Our website has recently been updated. Make use of the search to quickly find what you are looking for.

MacLoran Farm

Government crosses the live sheep exports red line

[As published in the Stock Journal]

Interesting is the diplomatic way to describe the way the Australian Government chose to advise industry how and when it would end live sheep exports. We received email advice just before close of business on Friday for a briefing the next morning, Saturday 11 May. Of the 80 odd people who joined the meeting, a good portion were animal activist representatives.

Despite the ridiculously short notice, not briefing those that will be severely impacted by this decision prior to and separate from those that just wanted to celebrate a political win demonstrates a poor understanding of and respect for the industry.

A few days after the announcement, the Animal Justice Party publicly claimed that it did a preference deal with the Albanese Government in the March Dunkley By-election to secure its policy to phase out live sheep exports by sea. The AJP stated it was proud to have delivered the ‘knockout blow’ to live sheep exports and that it was already in deep preference negotiations with major parties for the upcoming federal election, with ending live cattle exports the next policy and political win.

It's hard to know the veracity of the AJP claims, but the series of events don’t look good. The government has a bit of work to do if it wants to restore the livestock industry’s trust.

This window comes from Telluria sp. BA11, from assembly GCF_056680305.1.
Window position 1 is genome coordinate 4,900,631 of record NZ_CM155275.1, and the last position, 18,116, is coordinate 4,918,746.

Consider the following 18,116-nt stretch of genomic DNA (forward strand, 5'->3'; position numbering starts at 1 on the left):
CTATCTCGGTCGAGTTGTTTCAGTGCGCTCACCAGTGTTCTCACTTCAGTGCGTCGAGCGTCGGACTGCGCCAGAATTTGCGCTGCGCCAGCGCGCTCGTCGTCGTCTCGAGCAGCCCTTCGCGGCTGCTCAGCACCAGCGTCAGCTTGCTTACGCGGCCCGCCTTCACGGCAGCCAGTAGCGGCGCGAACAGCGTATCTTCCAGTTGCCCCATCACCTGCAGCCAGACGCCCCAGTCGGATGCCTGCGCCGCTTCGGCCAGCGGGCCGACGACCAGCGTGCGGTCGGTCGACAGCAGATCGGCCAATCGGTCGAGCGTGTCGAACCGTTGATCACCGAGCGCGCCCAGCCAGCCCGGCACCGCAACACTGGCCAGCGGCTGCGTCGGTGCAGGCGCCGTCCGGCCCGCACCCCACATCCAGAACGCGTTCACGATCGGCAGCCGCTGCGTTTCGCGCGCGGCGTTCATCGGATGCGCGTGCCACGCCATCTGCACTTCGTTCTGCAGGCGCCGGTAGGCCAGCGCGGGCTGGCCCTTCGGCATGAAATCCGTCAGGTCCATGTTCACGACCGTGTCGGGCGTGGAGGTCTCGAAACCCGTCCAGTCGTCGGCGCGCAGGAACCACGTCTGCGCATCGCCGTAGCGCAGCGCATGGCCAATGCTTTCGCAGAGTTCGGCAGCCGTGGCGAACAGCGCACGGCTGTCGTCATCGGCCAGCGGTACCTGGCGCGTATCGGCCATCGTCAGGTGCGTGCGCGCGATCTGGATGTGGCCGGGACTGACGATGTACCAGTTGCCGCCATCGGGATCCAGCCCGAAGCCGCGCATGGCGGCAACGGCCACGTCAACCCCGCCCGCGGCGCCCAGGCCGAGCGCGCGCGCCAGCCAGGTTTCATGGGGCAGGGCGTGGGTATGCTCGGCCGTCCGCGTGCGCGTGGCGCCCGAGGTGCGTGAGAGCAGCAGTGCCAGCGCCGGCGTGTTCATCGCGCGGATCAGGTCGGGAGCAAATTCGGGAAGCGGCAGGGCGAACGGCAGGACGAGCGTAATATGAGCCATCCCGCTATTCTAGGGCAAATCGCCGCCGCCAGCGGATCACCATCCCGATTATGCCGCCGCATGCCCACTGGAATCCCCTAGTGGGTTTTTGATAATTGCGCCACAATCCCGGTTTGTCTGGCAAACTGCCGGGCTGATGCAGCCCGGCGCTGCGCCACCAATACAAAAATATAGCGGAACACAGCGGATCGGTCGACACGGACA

The independent panel’s report was finally released, 199 days after it was provided to the government. The report makes 28 recommendations. The government has supported 23 of them and noted the other 5. Industry unanimously considers the 4-year phase out timeframe (1 May 2028) is not appropriate and the $107 million transition package over 5 years is nowhere near enough. There are a range of issues industry will need to work through, and the role of the transition advocate and the scheduled review of progress in 2026-27 will be critical.

In March 2023, the coalition of 25 state and national livestock industry bodies, including Livestock SA, advised government this wasn’t just a livestock exports issue it was a red line issue, as we would never support legitimate agricultural industries being closed for political reasons, or to suit activist agendas.

The government crossing this line should alarm every agricultural industry, and other non-agricultural industries that may be unpopular to an unquantified element of society, as it demonstrates that science, performance, economics, international relationships, and impacts to industry and regional communities will be overlooked in favour of ideological agendas.

As an exporting nation, we already must navigate increasing geopolitical instability, greater global competition, and more discerning and demanding customers and consumers. Adding a domestic activist ideology hurdle to trade exposed industries is an own goal and not in the national interest.

By Travis Tobin

Published: 21 May 2024